Mike Duggan believes strong neighborhoods will lead to a more populous Detroit


By Patrick Keating

Mayoral candidate Mike Duggan has three major goals, which he believes will help stem the population loss from the neighborhoods and thus save the city: get the violence down, get the streetlights on, and get the abandoned buildings occupied, not just demolished.
Duggan, a write-in candidate in the Aug. 6 primary election, said the only way for the city’s population to increase is to stop the exodus from the neighborhoods; and that if people see police showing up, the violence decreasing, the streetlights on and the abandoned buildings dealt with, they’ll stay.
With respect to crime reduction, Duggan said the first thing he would do is cut police response time.
“We’ve given a lot of lip service to it, but we’re not executing it,” he said, adding that it starts with putting every available officer on the street.
“We still have officers in stations dispatching cars,” he said. “Kevyn Orr’s last report shows we have more than 50 police officers filling out payroll. On a pencil and paper payroll system; it’s not even automated.”
Duggan said those jobs are done by civilians at half the price in most communities.
In addition to putting every officer on the street that it can, Duggan said the efficiency of the officer’s time needs to be improved.
As an example, he said the way it’s supposed to work when the police make an arrest is that the officer in the passenger seat would use the onboard computer to type up a report and the officers would then take the prisoner to the precinct.
“Except in Detroit oftentimes the onboard computer doesn’t work,” he said. “So they get back to the precinct, they get out of the car, they go inside, they sit down at a computer. There are many things like that that are getting in the way of the officers doing their jobs.”
According to Duggan, who turned around the Detroit Medical Center as CEO of that organization, one of the tasks of a person who does turnarounds is to analyze the process. He added that when he came into DMC, it took three hours for a patient to see a doctor. That wait time was subsequently reduced to 29 minutes.
His administration would do the same type of thing with the police.
“We’re going to tear the processes apart so that we get the officers to respond to calls,” he said. “And then we need to go back to the coordinated strategies we had when I was prosecutor.”
Duggan served as Wayne County prosecutor from 2001 to 2003.
He said one agency doesn’t bring down violence; they all have to work together. As prosecutor, he was part of a team that also included the U.S. Attorney, the Bureau of Alcohol, Tobacco and Firearms (ATF), the U.S. Drug Enforcement Administration (DEA) and the Detroit Police. These agencies focused on a single strategy on gun violence.
He also said that if a federal sentence would mean more years in prison, they’d turn a case over to the federal government.
“There was no ego,” he said. “We flipped the case to the feds and they took it. We drove the violence down until in my last year in 2003. We had the fewest murders in 30 years.”
Duggan emphasized that this was done by a team, not by one person.
“But when you’ve got five police chiefs in five years, nobody is driving a concerted strategy,” he said, adding that it’s not all about more money and more people.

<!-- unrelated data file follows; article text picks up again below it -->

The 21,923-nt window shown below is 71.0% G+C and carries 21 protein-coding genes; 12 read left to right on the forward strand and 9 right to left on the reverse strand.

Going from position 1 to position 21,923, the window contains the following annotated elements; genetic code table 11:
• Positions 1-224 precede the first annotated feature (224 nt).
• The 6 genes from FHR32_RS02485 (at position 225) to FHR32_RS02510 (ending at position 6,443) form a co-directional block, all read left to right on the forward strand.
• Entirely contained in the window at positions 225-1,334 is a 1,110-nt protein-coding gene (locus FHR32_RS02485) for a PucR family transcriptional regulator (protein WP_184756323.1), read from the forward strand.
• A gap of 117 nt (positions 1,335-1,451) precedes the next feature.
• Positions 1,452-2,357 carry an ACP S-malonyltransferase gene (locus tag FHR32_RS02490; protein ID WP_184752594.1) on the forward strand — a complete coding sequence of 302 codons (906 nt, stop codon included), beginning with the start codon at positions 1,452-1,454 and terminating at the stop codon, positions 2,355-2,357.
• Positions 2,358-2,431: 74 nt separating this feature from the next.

“A lot of it has to do with leadership,” he said. “So I think we can bring the violence down. I do think we need more officers, but before we talk to the state about money for more officers we first have to prove we’re doing everything we can with the resources we’ve already got. And I don’t believe we’re doing that today.”
As for getting the streetlights on, Duggan said the issue is old poles and old wires.
“The Lighting Authority is going to sell bonds to replace those poles and wires over a five or six year period, but we can’t wait five or six years to get the streetlights on in this town,” Duggan said. “And this comes down to accountability. We’re going to establish a repair standard. That the typical outage is repaired in five days.”
Repair workers will be held accountable for that.
Regarding getting abandoned houses occupied, Duggan said far too many are being torn down. He also said that when he was prosecutor, he was seizing houses when they were first abandoned.
“There are an awful lot of abandoned buildings in this city that would be palaces in other parts of the world,” Duggan said.
As prosecutor, he sued the owners of abandoned houses and take the properties, giving them the opportunity to sign a consent agreement to fix it up themselves. If they didn’t, he’d sell the homes on the Internet.
“In my last years as prosecutor, we took 500 abandoned houses and got them fixed up and occupied,” Duggan said, adding that the rest of the neighborhood started to plant flowers and paint their homes.
He also said there was no reason the prosecutor should have been doing that. Instead, the mayor should have taken those steps.
“The program fell apart after I left, but we know what to do,” Duggan said. “And we’re not going to ever stabilize the loss of population in our neighborhoods until we take these houses when they’re first abandoned and move families into them.”
Duggan also believes a mayor should be judged by one standard at the end of four years: Is the population going up or down?
“By my fourth year, my commitment is that the population of this city will be going up,” he said.
Duggan counts among his influences former mayors Hazen Pingree and Coleman Young. Each did what he thought was right for the city and wasn’t deterred by special interests lined up against him.
He also said Detroiters are fighters by nature.
“They get knocked down, they want to get back up,” he said. “If you get a city administration that embraces that ethic, Detroit can be great again.”

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